The more we use the internet, the more important DNS becomes. For such an important service it’s odd that DNS is virtually invisible. We rely on it for everything, but we don’t treat it like an essential service; instead we set it up and ignore it.
DNS is far too important to be left alone.
You need to manage it carefully, building a DNS architecture that scales and is secure. That last part is the hardest, and the most important. If you think of DNS as the GPS of the internet, it’s not surprising that it’s a target for criminals. Taking down a DNS server can block a company from accessing online resources, while poisoning and spoofing the results can mean a criminal redirecting your users to a site designed to steal credentials – opening the doors of your business to IP theft, as well as allowing unfettered access to bank accounts and other financial services.
You only have to look at regularly published vulnerability lists to see just how risky an unmanaged DNS server is. ISC, the open source body that manages BIND development, regularly publishes its vulnerability matrix, with four major issues reported in the last three months. If you’re not monitoring these lists and updating your servers, then you’re leaving your business wide open to a wide range of different threats. NIST’s National Vulnerability Database details 14 vulnerabilities in several different DNS server products over the same time period.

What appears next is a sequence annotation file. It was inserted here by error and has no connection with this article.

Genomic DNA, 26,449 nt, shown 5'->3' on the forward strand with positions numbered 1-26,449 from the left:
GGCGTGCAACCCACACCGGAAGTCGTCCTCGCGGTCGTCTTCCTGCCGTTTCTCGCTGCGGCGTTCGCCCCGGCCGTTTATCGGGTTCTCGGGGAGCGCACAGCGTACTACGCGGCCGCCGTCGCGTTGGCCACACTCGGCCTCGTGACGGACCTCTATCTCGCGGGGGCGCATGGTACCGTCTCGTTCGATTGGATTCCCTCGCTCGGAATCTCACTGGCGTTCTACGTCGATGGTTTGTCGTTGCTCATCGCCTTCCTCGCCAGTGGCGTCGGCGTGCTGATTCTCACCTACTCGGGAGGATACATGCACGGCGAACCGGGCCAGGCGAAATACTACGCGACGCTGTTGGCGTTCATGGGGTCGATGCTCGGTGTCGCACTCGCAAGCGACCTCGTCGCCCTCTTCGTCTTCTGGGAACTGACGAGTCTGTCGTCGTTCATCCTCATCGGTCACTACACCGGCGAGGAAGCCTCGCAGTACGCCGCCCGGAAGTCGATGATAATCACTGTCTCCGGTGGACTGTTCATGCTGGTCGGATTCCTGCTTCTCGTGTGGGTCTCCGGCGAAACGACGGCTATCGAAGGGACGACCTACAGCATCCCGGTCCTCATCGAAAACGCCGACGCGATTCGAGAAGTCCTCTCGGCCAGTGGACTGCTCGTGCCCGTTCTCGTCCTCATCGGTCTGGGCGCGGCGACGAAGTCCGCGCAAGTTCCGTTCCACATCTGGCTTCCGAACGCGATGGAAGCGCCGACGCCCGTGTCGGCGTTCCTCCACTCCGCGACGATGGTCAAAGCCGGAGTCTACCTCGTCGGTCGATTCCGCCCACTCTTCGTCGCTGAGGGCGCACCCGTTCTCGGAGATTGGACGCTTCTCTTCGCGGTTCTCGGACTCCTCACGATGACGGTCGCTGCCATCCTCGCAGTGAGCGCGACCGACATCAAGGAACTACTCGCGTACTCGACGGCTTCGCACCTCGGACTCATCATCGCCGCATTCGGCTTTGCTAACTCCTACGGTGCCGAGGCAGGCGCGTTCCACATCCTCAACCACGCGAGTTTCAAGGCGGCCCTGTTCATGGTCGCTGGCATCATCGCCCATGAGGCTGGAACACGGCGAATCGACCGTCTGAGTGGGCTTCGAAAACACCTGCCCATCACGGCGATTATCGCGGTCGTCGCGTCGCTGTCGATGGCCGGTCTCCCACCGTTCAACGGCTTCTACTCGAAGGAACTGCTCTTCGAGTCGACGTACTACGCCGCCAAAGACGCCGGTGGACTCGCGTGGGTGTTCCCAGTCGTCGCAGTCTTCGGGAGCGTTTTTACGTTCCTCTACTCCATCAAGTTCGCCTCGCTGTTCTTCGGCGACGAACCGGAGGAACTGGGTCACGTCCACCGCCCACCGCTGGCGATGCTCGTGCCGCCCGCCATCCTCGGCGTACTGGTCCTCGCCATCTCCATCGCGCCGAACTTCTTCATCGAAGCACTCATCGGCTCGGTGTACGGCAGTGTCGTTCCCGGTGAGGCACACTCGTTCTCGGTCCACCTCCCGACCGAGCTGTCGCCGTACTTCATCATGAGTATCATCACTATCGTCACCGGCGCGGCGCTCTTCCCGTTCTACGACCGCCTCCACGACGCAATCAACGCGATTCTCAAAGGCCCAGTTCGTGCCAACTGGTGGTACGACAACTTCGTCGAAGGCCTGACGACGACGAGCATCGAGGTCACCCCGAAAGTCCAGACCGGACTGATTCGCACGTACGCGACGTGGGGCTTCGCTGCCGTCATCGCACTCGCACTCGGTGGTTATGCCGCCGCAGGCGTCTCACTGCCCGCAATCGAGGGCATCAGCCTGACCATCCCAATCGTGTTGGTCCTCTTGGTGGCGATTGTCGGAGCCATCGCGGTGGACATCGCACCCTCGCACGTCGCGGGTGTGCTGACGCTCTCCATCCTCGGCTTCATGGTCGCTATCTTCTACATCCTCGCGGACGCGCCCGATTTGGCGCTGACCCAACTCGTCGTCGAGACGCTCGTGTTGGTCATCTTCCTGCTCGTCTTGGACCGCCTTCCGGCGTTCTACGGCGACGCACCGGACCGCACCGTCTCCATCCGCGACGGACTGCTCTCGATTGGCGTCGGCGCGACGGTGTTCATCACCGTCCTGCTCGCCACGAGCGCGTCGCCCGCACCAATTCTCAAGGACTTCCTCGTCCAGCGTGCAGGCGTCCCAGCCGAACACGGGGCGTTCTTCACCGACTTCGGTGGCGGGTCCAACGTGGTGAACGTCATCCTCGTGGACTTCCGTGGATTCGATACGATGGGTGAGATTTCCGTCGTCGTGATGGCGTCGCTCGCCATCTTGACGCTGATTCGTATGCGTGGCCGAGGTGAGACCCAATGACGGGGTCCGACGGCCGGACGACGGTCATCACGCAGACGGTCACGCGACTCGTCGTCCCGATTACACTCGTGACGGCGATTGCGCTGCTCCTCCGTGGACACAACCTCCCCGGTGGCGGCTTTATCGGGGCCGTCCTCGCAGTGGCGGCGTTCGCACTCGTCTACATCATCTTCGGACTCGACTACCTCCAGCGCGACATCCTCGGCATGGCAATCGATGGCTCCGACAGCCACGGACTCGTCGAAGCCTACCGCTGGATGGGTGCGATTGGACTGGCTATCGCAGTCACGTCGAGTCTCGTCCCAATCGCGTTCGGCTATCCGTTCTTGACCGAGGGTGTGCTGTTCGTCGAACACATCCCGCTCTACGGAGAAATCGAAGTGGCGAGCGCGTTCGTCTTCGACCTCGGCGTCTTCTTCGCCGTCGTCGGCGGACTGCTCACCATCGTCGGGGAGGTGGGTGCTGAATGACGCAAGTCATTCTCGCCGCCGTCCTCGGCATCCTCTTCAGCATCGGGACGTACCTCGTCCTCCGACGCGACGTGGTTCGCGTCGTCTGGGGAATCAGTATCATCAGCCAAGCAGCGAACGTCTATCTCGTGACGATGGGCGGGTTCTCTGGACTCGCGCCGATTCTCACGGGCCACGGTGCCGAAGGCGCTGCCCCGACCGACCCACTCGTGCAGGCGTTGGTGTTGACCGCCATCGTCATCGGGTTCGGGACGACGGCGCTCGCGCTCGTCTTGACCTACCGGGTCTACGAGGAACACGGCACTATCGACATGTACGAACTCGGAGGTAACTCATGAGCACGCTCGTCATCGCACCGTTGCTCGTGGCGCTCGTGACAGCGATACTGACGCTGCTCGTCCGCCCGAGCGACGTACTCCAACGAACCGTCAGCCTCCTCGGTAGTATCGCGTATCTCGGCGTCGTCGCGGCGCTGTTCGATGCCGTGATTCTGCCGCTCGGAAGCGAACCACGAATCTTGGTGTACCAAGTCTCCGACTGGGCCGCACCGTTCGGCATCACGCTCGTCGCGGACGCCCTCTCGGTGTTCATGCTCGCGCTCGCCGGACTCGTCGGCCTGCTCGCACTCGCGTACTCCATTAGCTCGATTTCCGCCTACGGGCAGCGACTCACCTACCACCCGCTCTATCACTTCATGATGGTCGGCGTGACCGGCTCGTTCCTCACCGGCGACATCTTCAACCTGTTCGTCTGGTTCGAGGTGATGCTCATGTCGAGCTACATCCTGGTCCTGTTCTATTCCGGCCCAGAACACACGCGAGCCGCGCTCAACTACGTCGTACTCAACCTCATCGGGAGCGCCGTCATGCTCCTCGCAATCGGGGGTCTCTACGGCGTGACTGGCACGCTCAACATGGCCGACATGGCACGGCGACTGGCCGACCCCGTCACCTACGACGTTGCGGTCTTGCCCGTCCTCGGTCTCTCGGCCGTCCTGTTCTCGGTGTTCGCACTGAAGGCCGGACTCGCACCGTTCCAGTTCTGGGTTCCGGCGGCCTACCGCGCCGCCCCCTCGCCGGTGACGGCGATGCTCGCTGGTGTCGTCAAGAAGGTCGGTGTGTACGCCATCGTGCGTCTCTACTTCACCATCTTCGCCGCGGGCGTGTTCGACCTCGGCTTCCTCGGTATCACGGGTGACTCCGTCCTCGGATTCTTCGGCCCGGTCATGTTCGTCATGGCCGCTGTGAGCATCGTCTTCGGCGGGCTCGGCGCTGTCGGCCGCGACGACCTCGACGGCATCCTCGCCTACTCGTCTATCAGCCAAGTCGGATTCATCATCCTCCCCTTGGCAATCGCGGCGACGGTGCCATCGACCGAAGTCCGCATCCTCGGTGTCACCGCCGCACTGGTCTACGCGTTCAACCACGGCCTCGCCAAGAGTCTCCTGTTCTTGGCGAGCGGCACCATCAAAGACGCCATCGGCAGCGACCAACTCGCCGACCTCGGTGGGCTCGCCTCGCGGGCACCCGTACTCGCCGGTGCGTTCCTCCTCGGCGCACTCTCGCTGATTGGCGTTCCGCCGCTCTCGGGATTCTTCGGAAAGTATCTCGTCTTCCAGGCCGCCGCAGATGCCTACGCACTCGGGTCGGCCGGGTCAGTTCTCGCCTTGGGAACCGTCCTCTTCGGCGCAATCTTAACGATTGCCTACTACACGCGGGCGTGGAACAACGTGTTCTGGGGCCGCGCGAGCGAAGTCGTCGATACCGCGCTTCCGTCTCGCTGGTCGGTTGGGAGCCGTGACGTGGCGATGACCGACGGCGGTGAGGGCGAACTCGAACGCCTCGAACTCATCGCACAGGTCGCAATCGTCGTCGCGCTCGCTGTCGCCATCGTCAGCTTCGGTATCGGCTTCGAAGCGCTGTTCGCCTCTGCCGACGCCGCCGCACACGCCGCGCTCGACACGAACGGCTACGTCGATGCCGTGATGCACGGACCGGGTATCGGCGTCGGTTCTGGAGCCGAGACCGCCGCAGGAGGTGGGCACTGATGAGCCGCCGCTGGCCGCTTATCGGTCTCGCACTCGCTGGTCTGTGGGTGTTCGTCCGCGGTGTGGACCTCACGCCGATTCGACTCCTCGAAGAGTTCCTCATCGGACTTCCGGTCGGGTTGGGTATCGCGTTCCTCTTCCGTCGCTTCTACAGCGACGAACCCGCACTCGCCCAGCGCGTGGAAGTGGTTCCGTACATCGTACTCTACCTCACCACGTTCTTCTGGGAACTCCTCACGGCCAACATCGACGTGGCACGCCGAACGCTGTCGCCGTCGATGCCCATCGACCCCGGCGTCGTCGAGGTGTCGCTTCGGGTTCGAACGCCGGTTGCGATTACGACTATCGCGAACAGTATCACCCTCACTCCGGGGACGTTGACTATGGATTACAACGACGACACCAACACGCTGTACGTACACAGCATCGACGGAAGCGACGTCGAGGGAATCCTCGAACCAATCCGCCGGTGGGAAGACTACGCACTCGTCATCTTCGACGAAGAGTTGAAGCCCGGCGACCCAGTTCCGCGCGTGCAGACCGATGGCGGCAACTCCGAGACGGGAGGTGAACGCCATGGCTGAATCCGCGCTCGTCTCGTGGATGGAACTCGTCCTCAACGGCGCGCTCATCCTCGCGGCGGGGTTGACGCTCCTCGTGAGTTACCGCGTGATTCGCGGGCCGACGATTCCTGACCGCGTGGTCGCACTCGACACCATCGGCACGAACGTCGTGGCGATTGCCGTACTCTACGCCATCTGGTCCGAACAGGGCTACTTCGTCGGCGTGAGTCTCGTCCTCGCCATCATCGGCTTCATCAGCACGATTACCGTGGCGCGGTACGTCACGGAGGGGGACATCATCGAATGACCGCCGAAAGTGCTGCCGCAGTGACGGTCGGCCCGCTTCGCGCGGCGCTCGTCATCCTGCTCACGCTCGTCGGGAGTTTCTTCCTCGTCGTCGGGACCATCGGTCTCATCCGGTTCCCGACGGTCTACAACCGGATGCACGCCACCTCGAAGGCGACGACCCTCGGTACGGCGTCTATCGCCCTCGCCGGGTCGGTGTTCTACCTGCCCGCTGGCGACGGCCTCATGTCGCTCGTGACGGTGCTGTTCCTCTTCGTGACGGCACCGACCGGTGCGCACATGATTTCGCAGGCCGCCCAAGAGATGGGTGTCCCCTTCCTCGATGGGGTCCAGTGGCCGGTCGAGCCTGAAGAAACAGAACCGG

Many of those vulnerabilities were critical: in one case a specifically formatted DNS request could crash a server, blocking a company, its users (and in some cases, its customers) from accessing the internet. There’s a significant risk from zero-day vulnerabilities like this, as DNS might seem to be a service that “just works”…but an unmanaged, unsecured DNS server is an open door that’s just waiting for the internet’s burglars to enter. Except it’s not just your door- it’s also your employees’ doors, your customers’ homes, your bank vault, and basically anything that’s online.
So how can you secure your DNS?
A well-designed DDI solution is one option, and one that includes Hybrid DNS service like EfficientIP. Unlike most DNS solutions, Hybrid DNS uses three different DNS engines in order to reduce risk to users. As soon as an alert is published, you can switch from BIND to NSD to Unbound, with just one click. As all changes to your local DNS are managed by EfficientIP’s software in this case, there’s no need to reconfigure the rest of your network.
Keeping infrastructure secure is an important part of an IT department’s work. Hybrid DNS helps simplify the process, making it easier to manage and control your DNS, while keeping risk to a minimum. It’s one of the most significant factors to security, minimizing the risk of zero-day vulnerabilities in key internet technologies. Hybrid DNS is also an extension of IT best practices, using a mix of technologies to manage risk. When an hybrid infrastructure is set up, you’re able to switch from one technology to another in one click (and once a patch has been released, test it, before moving it into production after the validation process is finished).
The goal here, as always, is keeping things simple. DDI tools make it easy to manage DNS settings, and combining them with Hybrid DNS means you’re able to switch from an insecure DNS to a secure server as soon as you’re notified, switching back when you’ve updated. Secure and simple, it’s a way to keep your DNS from being hijacked, making sure your valuable data goes where it’s meant to– and keeping your business safe from destructive zero-day attacks.
Hybrid DNS Engine
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